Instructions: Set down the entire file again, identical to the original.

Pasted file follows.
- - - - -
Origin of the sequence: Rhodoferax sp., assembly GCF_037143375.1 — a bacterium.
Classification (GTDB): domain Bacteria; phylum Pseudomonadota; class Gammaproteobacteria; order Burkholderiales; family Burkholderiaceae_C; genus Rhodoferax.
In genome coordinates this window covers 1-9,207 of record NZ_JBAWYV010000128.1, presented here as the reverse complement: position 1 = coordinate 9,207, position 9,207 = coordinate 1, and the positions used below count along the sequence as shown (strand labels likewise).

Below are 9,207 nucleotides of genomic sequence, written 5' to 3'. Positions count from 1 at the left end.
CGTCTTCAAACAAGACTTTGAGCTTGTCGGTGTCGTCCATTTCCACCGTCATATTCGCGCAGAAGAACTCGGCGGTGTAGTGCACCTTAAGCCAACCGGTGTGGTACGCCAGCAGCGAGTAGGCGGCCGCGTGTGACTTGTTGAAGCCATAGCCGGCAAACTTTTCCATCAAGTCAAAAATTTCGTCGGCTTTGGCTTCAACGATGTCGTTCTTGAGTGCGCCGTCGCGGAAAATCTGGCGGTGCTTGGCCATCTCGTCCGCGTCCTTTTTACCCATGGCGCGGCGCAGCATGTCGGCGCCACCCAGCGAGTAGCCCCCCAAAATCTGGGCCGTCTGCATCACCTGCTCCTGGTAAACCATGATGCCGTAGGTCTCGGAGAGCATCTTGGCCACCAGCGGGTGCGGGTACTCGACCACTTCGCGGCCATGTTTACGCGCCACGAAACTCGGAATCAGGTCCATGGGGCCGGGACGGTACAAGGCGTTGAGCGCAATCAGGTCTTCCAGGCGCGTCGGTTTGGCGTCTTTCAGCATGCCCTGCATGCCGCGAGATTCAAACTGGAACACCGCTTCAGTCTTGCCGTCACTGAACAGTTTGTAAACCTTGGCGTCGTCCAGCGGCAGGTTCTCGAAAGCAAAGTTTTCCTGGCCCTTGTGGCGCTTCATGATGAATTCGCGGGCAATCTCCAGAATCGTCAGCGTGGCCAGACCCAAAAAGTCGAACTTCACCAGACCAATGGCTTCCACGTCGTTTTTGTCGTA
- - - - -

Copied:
Origin of the sequence: Rhodoferax sp., assembly GCF_037143375.1 — a bacterium.
Classification (GTDB): domain Bacteria; phylum Pseudomonadota; class Gammaproteobacteria; order Burkholderiales; family Burkholderiaceae_C; genus Rhodoferax.
In genome coordinates this window covers 1-9,207 of record NZ_JBAWYV010000128.1, presented here as the reverse complement: position 1 = coordinate 9,207, position 9,207 = coordinate 1, and the positions used below count along the sequence as shown (strand labels likewise).

Below are 9,207 nucleotides of genomic sequence, written 5' to 3'. Positions count from 1 at the left end.
CGTCTTCAAACAAGACTTTGAGCTTGTCGGTGTCGTCCATTTCCACCGTCATATTCGCGCAGAAGAACTCGGCGGTGTAGTGCACCTTAAGCCAACCGGTGTGGTACGCCAGCAGCGAGTAGGCGGCCGCGTGTGACTTGTTGAAGCCATAGCCGGCAAACTTTTCCATCAAGTCAAAAATTTCGTCGGCTTTGGCTTCAACGATGTCGTTCTTGAGTGCGCCGTCGCGGAAAATCTGGCGGTGCTTGGCCATCTCGTCCGCGTCCTTTTTACCCATGGCGCGGCGCAGCATGTCGGCGCCACCCAGCGAGTAGCCCCCCAAAATCTGGGCCGTCTGCATCACCTGCTCCTGGTAAACCATGATGCCGTAGGTCTCGGAGAGCATCTTGGCCACCAGCGGGTGCGGGTACTCGACCACTTCGCGGCCATGTTTACGCGCCACGAAACTCGGAATCAGGTCCATGGGGCCGGGACGGTACAAGGCGTTGAGCGCAATCAGGTCTTCCAGGCGCGTCGGTTTGGCGTCTTTCAGCATGCCCTGCATGCCGCGAGATTCAAACTGGAACACCGCTTCAGTCTTGCCGTCACTGAACAGTTTGTAAACCTTGGCGTCGTCCAGCGGCAGGTTCTCGAAAGCAAAGTTTTCCTGGCCCTTGTGGCGCTTCATGATGAATTCGCGGGCAATCTCCAGAATCGTCAGCGTGGCCAGACCCAAAAAGTCGAACTTCACCAGACCAATGGCTTCCACGTCGTTTTTGTCGTA